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Dear Hyde Park Family,

 

Each year, Dec. 21 marks the winter solstice, in which our northern hemisphere is tilted furthest away from the sun.  Winter will officially begin with the longest period of nighttime all year and from then, our daylight will gradually lengthen.

 

That prolonged period of darkness is also a fitting metaphor. For many people, this Christmas will not be a season of festive joy and holiday cheer, but of profound loss and grief.  You may be among them.

 

This may be the first Christmas you will observe without that special loved one around. You may be facing certain financial hardship during these painful economic times. You may have a haunting anxiety over health concerns from a rough year of diagnoses. You may be feeling deep concern about the state of our politics and the future of our nation and world. You may be feeling the strains of broken relationships, broken promises or broken dreams.

 

Your nights are long, indeed.

 

So, this Wednesday, we will once again be hosting a special worship service called “Blue Christmas” in the chapel of our Hyde Park campus at 7 p.m. You will have the opportunity to gather with others who are struggling, in order to name the dark sadness and shadowy pain within your own life.

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I find it interesting that in the daily calendar of the saints, Dec. 21 is designated as the feast day for St. Thomas.  Yes, that Thomas, the one who doubted.  Of all the characters in the gospel, we would wonder, “Why this one?”  Why not Zechariah or Elizabeth, or Mary or Joseph? How about even the innkeeper who fluffed up the hay in the manger? Why not a figure from the Advent story?

 

But Thomas?  The one who wallowed in disbelief in the midst of his pain?  The one who found himself grieving in the wake of Jesus’ death? The one who chose to find comfort among the trusted company of friends?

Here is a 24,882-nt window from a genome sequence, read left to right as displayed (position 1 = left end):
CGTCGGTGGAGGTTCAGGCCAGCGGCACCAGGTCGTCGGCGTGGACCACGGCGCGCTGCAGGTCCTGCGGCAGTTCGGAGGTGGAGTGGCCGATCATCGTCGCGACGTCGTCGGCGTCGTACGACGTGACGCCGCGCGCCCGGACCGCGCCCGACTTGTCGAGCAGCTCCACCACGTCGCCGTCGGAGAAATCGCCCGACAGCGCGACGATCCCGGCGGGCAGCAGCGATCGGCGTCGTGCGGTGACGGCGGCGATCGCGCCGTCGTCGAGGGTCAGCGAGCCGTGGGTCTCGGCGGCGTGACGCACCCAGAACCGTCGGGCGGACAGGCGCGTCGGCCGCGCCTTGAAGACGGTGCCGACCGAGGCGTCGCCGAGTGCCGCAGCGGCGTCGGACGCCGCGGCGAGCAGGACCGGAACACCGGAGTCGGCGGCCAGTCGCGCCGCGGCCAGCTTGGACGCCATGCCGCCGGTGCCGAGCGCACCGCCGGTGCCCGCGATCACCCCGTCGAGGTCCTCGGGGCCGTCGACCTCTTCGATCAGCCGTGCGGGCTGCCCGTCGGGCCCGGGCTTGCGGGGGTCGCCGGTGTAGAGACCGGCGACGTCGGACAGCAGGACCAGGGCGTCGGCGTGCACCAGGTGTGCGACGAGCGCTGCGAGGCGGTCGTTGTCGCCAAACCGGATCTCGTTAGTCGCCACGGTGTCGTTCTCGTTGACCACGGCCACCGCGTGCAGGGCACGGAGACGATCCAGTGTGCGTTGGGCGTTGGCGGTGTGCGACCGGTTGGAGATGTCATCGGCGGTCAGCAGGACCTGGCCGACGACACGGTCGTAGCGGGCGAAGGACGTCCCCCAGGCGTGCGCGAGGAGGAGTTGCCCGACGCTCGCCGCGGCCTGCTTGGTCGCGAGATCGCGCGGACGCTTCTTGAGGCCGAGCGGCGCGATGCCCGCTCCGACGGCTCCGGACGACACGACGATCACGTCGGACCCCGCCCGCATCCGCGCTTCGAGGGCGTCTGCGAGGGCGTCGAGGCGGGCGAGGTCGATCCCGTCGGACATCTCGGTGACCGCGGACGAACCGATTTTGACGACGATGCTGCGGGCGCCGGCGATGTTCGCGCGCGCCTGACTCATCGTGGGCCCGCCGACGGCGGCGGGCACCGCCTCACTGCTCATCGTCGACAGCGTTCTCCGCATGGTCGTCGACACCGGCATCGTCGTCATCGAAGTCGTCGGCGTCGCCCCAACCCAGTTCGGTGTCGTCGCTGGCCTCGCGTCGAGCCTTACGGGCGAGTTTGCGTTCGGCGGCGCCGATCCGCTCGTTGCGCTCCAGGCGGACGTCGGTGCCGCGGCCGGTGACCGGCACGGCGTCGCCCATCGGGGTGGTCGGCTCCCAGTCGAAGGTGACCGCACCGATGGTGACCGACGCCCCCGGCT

Come to think of it, maybe Thomas is the perfect saint for the longest night.

 

It’s interesting.  When Jesus finally convinced Thomas that he could trust and believe the good news of his resurrection, he was careful in his method. He did not wage an intellectual debate with Thomas, to convince his mind that dead things could come back to life. He did not punish Thomas for his disbelief, in order to condition his spirit into believing the unbelievable.

 

Instead, Jesus’ proof was in his blood-stained hands and in his pierced side. In effect, he said to Thomas, “Look. You wanted to believe in a God who could avoid death and suffering. I’m showing you a God who identifies with you in suffering and can lead you through it. These pierced hands and wounded feet are evidence that this God whom you worship can connect with you in your deepest pain and lead you to a new and living hope.”

 

So now, consider your Christmas in light of this good news. If you question a God who seems too distant to be believed, or sing carols that seem too plastic to be personal, or hear a gospel that is too difficult to be received, then consider a God who sees your suffering, your doubt, and your pain and chooses to draw near to you, as your constant companion and lifelong friend.

 

Your Immanuel, your God With You.

 

Praying for Light for Your Longest Night,

Magrey CC

 

The Rev. Magrey deVega
Senior Pastor, Hyde Park United Methodist

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